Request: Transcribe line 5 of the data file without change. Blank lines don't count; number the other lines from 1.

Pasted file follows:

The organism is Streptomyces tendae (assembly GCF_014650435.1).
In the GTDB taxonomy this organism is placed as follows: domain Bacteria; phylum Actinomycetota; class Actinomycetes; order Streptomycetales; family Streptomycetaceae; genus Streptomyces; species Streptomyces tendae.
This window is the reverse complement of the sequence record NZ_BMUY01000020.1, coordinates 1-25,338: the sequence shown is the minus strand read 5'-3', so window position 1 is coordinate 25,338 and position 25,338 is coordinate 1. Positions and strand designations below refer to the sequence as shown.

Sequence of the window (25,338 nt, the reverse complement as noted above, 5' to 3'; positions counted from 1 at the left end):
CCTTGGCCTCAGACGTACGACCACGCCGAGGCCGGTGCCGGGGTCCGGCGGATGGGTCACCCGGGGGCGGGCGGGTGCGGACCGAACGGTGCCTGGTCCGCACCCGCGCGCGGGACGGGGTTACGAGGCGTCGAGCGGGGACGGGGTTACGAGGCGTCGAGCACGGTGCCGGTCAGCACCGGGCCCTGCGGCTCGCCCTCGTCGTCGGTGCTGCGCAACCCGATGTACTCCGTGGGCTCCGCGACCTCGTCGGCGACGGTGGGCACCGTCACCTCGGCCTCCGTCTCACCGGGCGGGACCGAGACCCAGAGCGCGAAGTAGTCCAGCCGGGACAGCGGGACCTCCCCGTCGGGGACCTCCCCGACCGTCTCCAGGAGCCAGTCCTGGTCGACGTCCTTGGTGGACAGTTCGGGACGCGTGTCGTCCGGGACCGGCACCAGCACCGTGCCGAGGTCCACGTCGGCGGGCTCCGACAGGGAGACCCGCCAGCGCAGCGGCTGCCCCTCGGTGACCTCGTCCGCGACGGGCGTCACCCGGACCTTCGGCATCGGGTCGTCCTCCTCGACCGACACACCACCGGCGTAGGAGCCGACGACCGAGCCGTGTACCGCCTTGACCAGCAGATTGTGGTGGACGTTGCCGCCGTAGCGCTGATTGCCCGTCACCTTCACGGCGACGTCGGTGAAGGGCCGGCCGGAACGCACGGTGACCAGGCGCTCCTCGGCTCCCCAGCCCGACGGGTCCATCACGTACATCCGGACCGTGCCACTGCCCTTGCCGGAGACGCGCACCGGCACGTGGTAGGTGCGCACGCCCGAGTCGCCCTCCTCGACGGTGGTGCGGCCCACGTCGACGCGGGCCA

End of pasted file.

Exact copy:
CCTTGGCCTCAGACGTACGACCACGCCGAGGCCGGTGCCGGGGTCCGGCGGATGGGTCACCCGGGGGCGGGCGGGTGCGGACCGAACGGTGCCTGGTCCGCACCCGCGCGCGGGACGGGGTTACGAGGCGTCGAGCGGGGACGGGGTTACGAGGCGTCGAGCACGGTGCCGGTCAGCACCGGGCCCTGCGGCTCGCCCTCGTCGTCGGTGCTGCGCAACCCGATGTACTCCGTGGGCTCCGCGACCTCGTCGGCGACGGTGGGCACCGTCACCTCGGCCTCCGTCTCACCGGGCGGGACCGAGACCCAGAGCGCGAAGTAGTCCAGCCGGGACAGCGGGACCTCCCCGTCGGGGACCTCCCCGACCGTCTCCAGGAGCCAGTCCTGGTCGACGTCCTTGGTGGACAGTTCGGGACGCGTGTCGTCCGGGACCGGCACCAGCACCGTGCCGAGGTCCACGTCGGCGGGCTCCGACAGGGAGACCCGCCAGCGCAGCGGCTGCCCCTCGGTGACCTCGTCCGCGACGGGCGTCACCCGGACCTTCGGCATCGGGTCGTCCTCCTCGACCGACACACCACCGGCGTAGGAGCCGACGACCGAGCCGTGTACCGCCTTGACCAGCAGATTGTGGTGGACGTTGCCGCCGTAGCGCTGATTGCCCGTCACCTTCACGGCGACGTCGGTGAAGGGCCGGCCGGAACGCACGGTGACCAGGCGCTCCTCGGCTCCCCAGCCCGACGGGTCCATCACGTACATCCGGACCGTGCCACTGCCCTTGCCGGAGACGCGCACCGGCACGTGGTAGGTGCGCACGCCCGAGTCGCCCTCCTCGACGGTGGTGCGGCCCACGTCGACGCGGGCCA